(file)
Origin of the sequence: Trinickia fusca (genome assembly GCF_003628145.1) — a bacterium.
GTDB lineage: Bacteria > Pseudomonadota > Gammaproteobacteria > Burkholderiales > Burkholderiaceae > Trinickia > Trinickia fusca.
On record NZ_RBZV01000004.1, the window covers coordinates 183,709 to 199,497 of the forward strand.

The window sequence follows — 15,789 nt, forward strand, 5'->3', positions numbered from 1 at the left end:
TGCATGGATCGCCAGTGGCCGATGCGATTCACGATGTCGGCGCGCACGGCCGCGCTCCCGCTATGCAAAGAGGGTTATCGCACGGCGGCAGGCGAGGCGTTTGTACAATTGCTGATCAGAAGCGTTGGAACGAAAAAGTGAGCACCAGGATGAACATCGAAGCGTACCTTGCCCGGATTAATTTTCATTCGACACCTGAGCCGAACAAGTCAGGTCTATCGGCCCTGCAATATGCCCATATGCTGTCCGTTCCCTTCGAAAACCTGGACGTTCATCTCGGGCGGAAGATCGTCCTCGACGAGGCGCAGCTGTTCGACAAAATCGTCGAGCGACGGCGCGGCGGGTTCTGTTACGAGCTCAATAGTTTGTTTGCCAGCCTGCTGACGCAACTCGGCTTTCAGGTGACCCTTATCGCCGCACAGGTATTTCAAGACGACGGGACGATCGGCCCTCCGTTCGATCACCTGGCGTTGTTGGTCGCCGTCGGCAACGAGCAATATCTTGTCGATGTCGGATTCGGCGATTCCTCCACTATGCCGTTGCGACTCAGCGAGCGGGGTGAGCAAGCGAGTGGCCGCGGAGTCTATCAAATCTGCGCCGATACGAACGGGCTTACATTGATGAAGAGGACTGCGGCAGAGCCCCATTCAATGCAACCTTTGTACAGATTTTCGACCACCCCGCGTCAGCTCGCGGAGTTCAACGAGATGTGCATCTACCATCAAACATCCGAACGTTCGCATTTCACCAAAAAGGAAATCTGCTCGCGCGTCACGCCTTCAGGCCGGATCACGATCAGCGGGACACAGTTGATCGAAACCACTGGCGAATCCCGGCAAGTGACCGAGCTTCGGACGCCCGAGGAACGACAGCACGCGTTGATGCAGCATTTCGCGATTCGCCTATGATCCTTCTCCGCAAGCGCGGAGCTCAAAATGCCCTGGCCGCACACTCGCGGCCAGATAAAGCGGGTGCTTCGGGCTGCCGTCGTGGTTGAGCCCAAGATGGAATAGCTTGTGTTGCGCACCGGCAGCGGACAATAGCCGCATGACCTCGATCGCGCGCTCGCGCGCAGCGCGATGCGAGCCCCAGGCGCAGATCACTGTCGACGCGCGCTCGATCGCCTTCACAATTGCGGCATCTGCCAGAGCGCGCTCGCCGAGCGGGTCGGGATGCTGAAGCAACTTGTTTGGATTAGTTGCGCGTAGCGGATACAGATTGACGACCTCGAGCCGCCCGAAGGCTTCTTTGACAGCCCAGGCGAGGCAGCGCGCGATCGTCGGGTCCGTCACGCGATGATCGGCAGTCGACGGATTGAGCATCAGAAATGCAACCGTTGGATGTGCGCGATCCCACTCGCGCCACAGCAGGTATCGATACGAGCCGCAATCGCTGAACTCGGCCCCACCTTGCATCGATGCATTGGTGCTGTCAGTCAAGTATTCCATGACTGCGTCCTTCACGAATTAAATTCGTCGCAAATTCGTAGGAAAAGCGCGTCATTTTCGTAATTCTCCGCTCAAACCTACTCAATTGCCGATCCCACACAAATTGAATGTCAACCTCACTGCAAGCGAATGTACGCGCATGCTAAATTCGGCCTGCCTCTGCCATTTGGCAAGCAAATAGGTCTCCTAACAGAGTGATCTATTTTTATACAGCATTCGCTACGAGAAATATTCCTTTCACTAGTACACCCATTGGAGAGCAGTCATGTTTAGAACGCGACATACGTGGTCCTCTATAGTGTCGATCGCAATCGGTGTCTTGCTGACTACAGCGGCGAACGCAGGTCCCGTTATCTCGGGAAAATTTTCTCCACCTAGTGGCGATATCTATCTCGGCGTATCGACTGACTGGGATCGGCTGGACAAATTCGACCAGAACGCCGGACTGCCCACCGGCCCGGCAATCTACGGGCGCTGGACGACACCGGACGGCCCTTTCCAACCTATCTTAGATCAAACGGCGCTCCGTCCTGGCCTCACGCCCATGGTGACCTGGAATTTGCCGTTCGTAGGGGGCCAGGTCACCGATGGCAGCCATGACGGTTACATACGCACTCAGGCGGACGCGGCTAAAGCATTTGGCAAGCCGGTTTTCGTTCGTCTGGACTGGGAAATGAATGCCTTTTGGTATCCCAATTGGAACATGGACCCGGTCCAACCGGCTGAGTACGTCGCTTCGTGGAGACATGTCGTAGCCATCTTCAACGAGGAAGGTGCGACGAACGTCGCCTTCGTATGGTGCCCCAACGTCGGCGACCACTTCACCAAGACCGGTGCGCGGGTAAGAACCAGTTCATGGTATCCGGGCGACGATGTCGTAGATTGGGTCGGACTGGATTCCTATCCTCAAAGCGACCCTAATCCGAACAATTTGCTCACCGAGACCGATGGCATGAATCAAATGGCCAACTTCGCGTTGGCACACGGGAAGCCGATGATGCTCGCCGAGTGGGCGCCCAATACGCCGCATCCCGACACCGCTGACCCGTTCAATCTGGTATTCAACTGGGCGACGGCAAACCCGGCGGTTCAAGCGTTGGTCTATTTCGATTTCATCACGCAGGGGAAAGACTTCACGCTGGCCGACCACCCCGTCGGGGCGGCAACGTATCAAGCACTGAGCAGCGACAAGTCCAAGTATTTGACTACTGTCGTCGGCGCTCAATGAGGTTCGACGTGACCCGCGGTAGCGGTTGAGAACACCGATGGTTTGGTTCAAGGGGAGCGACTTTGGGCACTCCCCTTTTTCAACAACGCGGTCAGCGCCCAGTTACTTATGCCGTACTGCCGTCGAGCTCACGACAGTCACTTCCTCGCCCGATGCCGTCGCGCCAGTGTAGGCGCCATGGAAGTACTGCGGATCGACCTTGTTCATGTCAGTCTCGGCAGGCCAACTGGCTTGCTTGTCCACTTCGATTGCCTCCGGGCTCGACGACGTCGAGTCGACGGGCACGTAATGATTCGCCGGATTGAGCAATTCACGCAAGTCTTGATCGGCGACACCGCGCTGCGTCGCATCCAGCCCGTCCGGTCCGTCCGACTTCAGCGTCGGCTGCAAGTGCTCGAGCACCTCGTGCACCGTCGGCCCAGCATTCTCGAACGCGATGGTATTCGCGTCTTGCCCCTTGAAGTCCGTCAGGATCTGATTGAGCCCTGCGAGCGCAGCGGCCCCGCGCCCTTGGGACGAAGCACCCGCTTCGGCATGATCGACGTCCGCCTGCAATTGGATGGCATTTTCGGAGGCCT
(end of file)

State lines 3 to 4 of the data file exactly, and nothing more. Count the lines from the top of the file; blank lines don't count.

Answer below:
On record NZ_RBZV01000004.1, the window covers coordinates 183,709 to 199,497 of the forward strand.

The window sequence follows — 15,789 nt, forward strand, 5'->3', positions numbered from 1 at the left end: